Bed Sores Should Not Occur in a Nursing Home or Hospital
A patient who has been evaluated for bed sore risk factors and is being regularly and properly cared for should never develop bedsores in a nursing home or hospital. Bed sores, also referred to as pressure ulcers and decubitus ulcers, appear on skin that is under pressure, usually from lying or sitting in one position for too long. They usually start out minor but can develop into open, gaping wounds that are life altering and possibly life threatening.
Where Do Bed Sores Occur
Bed sores usually appear at bony areas of the skin that are under pressure. Common sites include but are not limited to:
- Heels and Ankles
- The Buttocks or Tailbone
- Shoulder Blades
- Back of the Head
How Do Bed Sores Develop
Bed sores develop when part of your skin stays in one place, under pressure, for too long. The pressure causes a decrease in blood flow to the area, which causes the tissue under pressure to begin dying. Bed sores will fall within one of four stages:
Stage 1 – The skin develops a rash. It’s not an open wound, but the skin will be red or a color different than the surrounding area. The area may feel warmer or colder, softer or firmer than the surrounding area, and the patient may or may not complain of pain or itching.
Stage 2 – The skin breaks open, wears away or forms an ulcer, but it will be shallow. It is much like a blister, abrasion or scrape and will be tender and painful.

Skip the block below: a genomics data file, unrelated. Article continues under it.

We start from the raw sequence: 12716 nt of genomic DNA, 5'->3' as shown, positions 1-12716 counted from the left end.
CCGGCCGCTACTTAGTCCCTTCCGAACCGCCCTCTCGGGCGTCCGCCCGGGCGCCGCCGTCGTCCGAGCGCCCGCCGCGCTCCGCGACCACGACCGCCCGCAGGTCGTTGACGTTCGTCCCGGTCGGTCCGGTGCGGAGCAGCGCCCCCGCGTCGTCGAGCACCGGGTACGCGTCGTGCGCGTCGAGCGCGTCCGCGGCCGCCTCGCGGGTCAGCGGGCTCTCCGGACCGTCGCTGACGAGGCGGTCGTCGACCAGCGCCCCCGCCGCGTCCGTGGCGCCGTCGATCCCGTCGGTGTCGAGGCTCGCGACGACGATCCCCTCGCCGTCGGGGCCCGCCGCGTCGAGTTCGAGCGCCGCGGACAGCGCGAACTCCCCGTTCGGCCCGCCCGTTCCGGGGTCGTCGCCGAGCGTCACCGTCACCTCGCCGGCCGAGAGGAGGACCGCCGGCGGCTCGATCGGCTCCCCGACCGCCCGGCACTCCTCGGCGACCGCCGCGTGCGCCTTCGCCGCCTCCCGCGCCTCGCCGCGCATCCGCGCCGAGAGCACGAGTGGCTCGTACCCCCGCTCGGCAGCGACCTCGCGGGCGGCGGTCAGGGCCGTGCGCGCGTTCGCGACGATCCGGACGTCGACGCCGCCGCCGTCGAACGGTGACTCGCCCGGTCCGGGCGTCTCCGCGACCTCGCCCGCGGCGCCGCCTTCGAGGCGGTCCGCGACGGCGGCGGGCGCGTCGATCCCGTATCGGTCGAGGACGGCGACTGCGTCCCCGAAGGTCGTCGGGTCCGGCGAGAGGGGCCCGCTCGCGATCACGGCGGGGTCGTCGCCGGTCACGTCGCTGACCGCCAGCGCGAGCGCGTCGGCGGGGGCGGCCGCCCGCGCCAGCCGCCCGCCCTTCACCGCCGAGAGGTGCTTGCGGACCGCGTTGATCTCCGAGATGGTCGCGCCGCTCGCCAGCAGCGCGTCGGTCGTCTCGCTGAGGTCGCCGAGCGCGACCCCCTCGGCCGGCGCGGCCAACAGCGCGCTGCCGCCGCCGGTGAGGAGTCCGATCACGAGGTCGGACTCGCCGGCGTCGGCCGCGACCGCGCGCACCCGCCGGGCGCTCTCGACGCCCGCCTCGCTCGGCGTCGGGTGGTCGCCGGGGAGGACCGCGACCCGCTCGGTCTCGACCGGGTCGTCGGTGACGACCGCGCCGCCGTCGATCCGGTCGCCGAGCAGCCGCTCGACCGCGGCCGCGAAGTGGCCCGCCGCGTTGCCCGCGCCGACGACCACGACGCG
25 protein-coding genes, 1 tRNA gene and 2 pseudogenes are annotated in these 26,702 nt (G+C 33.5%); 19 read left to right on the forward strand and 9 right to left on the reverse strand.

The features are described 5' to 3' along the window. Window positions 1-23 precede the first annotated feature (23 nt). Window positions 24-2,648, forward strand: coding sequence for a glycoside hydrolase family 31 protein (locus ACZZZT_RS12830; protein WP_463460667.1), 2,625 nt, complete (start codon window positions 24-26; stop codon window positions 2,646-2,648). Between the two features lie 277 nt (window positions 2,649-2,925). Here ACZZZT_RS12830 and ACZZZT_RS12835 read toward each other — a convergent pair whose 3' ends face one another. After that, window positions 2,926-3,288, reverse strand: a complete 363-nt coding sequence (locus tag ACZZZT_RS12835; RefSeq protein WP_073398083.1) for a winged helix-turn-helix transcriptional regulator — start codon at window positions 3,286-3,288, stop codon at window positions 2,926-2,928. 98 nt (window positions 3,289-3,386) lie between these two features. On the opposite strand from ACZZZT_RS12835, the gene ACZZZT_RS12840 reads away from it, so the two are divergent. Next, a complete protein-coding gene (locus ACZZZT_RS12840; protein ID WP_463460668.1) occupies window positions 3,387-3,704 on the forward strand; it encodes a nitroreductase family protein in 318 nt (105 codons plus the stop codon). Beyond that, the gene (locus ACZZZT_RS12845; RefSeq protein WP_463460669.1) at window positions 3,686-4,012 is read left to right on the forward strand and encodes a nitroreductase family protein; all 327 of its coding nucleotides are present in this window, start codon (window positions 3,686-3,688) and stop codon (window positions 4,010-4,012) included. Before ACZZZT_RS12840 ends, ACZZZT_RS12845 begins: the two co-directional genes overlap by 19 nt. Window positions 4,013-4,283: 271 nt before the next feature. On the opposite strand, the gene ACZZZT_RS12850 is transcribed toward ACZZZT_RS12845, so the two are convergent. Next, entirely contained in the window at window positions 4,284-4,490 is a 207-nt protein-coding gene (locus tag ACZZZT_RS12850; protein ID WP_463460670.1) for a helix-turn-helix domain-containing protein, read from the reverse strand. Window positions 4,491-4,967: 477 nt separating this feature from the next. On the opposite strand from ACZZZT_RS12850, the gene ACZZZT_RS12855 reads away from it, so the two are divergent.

Stage 3 – The sore deepens, extending into the tissue below the skin, forming a small crater. Fat may show but you will not see muscle, tendon or bone. At this point, a patient may not feel pain because of the tissue damage.
Stage 4 – The sore has gotten deep enough that tendon, bone and/or muscle may show. At this stage there may be damage to tendons and joints. Patients who progress to stage four will sometimes develop osteomyelitis, a bone infection, or sepsis, a blood infection. These are serious, life threatening infections that must be treated immediately.
Unstageable – Sometimes, a person will develop a bed sore that is covered in so much slough (dead tissue that is usually cream or yellow in color) or eschar (dry, black, hard necrotic tissue) that its depth is unknown. In such cases, the slough and/or eschar must be removed to expose the true depth to determine if it is stage 3 or 4.
Bed Sore Treatment and Prevention
The first step to prevent or treat bed sores is to reduce pressure. This can be done by shifting positions in a bed or shifting your weight in a wheelchair. Another option is to use special cushions to help reposition vulnerable areas of skin.
If a sore has already developed, you must keep the wound clean and dressed. If the skin is not broken, clean it with a gentle cleanser and pat the area dry (do not rub). Open sores that are shallow should be cleaned with water or a saline solution and bandaged. The wound must be cleaned each time the dressing is changed.
Treating Stages 3 and 4 bed sores requires removing damaged, dead and infected tissue, treating any subsequent infections with the appropriate medication, and depending on the severity of the wound, it may require surgery.
If you have a loved one who is in the hospital or a nursing home visit them often and ask questions. Under federal law, there are no restricted visiting hours in nursing homes for family member. You can and should go anytime, day or night. Be aware of any sores or bruises and listen to any complaints.
Gautreaux Law is a full-service personal injury law firm in Macon, Georgia that specializes in helping people who have been injured due to someone else’s negligence. We can help you maximize the value of your injury case. It’s free to talk to us about your case, and you don’t pay anything unless we recover money for your injury. We can be reached at 478-238-9758 or by completing our online contact form.